I look back on my younger years with fondness. I look at all the things I did, and also all the things I could have done with the time I had. Still, as Paula Cole sang, all we have is this very moment. I'm still young, and there is still so much I want to do. Motivation is the thing.

Monday, July 11, 2005

RIP Chuck Cadman

Rest in peace, Chuck. I may not have agreed with you on everything, but you had honesty and integrity, a rarity in politics. Condolescences to the Cadman family.

Saturday, July 09, 2005

Love and Fear (reprint)

After 9/11, we didn't get it. Now, hopefully we will. We will understand that the cycle of violence must end, and that responding in kind to violence will only get us more of the same in return.

We as a species need to develop a new way of relating to one another, and fast. We need to recognize the humanity in each other, and stop letting the fundamentalists play on our fears. It is vitally important that we stop succumbing to their agenda.

I observed in my previous post that thousands uneccessarily with no attention in Africa everday. It is disturbing that so much attention is paid to tragedies that occur in the West, to the exclusion of likewise attention to the rest of the world.

That said, I believe an opportunity presents itself here for the world to united against violence. Violence is wrong, regardless of whom the target is, and in the immortal words of chief Seattle, we are all connected, and that which hurts one of us hurts us all in some way. Love isn't a choice here folks. Our world continues to become more and more violent, and if we're going to rescue ourselves, we will have to see that in the battle between love and fear, we must let love prevail.

On that note, I am now going to reprint an essay on Love and Fear I wrote over a year ago:

There are two primary motivations, two primary sources for action. One is love, and the other is fear. Mahatma Gandhi was motivated by love. So were Martin Luther King, Jesus, Nelson Mandela, the Dalai Lama, and other great humanitarians. Adolph Hitler was motivated by fear. So was Mussolini, Joe McCarthy, Ernst Zundal, Richard Nixon, and others, as are currently, George W Bush and Osama Bin Laden.

Any solution to the world's problems must be motivated by love. Fear is the source of reaction. We react, lash out wild-eyed and defensively at the Other, without knowing exactly where we are lashing or where it will lead. It is not a productive or efficient use of energy.

Love is the source of proaction. We recognize not only what the Other is doing to us, but also how we are feeling, and the humanity in the Other. Love is purposeful, thoughtful, and compassionate. A response to an injustice based on love holds the Other to account, and presses for a fair resolution of the injustice, but does so nonviolently and while recognizing the humanity in the Other.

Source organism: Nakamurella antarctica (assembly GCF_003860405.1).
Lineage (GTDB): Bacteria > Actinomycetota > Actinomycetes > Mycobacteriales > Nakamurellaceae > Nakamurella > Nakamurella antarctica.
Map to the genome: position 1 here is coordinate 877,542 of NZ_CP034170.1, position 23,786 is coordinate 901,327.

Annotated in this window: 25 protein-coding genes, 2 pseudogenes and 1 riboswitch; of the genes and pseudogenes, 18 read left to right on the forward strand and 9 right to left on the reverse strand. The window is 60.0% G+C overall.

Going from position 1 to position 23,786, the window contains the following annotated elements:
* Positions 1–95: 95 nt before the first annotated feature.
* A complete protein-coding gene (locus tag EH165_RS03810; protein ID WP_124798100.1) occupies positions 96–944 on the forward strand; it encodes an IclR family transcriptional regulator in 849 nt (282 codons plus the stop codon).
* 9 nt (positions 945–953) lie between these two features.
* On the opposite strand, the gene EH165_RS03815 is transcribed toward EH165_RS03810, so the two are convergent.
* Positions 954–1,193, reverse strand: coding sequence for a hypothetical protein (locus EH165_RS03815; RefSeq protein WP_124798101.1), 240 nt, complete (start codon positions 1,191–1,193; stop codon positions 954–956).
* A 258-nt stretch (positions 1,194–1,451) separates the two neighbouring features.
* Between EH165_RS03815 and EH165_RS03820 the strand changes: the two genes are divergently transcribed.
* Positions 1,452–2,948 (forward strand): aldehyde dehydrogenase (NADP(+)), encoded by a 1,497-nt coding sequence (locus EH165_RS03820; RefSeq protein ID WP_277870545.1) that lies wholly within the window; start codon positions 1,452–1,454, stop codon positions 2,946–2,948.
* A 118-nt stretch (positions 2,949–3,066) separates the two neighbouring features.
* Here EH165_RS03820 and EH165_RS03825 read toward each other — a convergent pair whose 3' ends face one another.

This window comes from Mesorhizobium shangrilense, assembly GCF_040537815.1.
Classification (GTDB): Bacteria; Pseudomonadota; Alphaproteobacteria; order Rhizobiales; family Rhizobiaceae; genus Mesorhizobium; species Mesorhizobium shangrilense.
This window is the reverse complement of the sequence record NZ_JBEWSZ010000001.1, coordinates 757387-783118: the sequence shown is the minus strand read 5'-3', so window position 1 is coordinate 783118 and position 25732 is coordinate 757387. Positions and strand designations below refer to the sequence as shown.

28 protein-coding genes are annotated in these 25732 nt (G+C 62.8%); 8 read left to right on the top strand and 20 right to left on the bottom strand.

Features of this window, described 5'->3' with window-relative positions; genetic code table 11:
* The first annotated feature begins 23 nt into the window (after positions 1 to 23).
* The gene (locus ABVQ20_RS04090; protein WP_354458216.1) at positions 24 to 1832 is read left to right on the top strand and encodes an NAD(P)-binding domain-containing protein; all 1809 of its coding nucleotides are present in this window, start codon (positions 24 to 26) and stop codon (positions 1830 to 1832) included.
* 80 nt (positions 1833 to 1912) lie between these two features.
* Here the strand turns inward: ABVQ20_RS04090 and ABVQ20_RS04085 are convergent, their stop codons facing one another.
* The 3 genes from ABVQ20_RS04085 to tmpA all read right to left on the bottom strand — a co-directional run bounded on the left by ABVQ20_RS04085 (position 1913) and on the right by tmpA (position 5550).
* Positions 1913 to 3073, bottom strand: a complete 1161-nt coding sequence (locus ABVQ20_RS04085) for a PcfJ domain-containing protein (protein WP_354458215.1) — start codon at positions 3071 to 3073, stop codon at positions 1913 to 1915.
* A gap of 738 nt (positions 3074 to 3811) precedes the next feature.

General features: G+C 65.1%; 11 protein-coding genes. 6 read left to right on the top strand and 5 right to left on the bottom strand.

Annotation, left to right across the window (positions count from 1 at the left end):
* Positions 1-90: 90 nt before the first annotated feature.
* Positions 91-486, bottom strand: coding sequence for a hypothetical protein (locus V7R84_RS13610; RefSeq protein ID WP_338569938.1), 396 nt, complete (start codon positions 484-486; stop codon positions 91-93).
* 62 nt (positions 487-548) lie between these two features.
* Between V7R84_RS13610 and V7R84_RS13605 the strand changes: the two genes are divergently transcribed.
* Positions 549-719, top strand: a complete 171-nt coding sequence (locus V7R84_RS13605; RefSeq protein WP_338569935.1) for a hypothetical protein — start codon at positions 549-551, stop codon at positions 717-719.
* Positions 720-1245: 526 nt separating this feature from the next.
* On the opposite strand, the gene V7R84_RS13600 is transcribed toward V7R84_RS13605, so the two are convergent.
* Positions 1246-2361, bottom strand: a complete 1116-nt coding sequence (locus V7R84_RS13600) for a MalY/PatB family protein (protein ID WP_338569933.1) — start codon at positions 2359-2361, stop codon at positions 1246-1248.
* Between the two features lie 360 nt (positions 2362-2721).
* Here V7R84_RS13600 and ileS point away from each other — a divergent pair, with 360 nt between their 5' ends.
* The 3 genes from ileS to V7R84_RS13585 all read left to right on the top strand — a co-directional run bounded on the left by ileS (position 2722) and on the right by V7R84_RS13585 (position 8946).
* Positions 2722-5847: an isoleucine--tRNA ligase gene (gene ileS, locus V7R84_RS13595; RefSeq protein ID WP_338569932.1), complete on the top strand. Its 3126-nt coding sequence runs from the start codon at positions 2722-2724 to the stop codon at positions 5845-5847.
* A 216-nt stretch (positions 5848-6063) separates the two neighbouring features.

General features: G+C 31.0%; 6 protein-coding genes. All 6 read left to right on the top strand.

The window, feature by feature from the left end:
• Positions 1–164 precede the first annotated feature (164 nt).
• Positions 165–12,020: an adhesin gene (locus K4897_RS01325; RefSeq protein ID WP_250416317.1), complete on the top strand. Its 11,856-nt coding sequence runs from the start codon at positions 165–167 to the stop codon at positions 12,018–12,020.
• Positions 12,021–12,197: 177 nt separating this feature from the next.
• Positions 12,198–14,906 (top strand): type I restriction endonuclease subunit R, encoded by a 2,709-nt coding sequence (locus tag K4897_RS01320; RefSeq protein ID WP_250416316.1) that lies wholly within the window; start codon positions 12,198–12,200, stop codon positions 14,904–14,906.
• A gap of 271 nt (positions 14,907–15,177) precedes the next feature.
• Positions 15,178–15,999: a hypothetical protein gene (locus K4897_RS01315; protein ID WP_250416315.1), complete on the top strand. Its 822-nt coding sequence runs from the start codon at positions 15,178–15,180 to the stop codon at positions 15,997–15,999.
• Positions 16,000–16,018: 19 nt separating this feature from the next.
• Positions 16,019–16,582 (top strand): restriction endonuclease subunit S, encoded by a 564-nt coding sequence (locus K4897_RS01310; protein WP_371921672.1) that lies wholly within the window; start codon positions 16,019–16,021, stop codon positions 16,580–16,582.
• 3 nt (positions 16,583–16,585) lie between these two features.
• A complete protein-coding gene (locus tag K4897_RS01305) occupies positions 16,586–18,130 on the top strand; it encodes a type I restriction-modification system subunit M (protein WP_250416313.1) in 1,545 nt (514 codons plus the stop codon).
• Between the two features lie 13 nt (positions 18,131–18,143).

An action that lashes out in defensiveness and resorts to lavelling of the Other is based on fear. An action,or lack thereof, to appease or avoid confrontation is also based on fear. An action that nonviolently and humanely challenges an injustice is based on love.

We all should have no air of superiority when it comes to moral quality. We all have within us the capacity for good and evil. Obviously, one of these qualities becomes more manifest that the other in most of us. There are extreme examples at both ends, such as Gandhi and Hitler. In fact, near the end of his life, after gaining independence for India, Gandhi said that the only the only devils we must conquer are those running around in our own hearts. We must always be vigilant to ensure that it is the good in us that triumphs.

I also think that it is humbling to be ever mindful of the duality of out moral nature. This duality belies those, including those currently in power in the US, who would attempt to simplify matters by attaching easy labels, such as "evil", to the Other, as opposed to acknowledging the moral complexity of a situation. If we have this duality in mind, so much easier will it be to see the humanity in those who serve injustice upon us, and to answer injustices with acts motivated by love. The Other says, "I loathe you," or "I want to hurt you." We say, "those feelings are part of the human experience, but there must be a better, more constructive way of relating to me. I know, I have felt those emotions before, as we all have, but we must not let them win. We must not let fear rule our lives. What are you afraid of? Maybe I can help.

The emotion of anger does not itself possess a moral quality. It can come from fear, or it can come from love. The moral quality is contained in the response inspired by the anger, which will be influenced by the motivation i.e. love or fear. Motivated by fear, anger will lash out defensively, indifferent to its effect on the Other. Inspired by love, anger will be constructively channelled into nonviolent opposition to the inustice which is triggering the anger.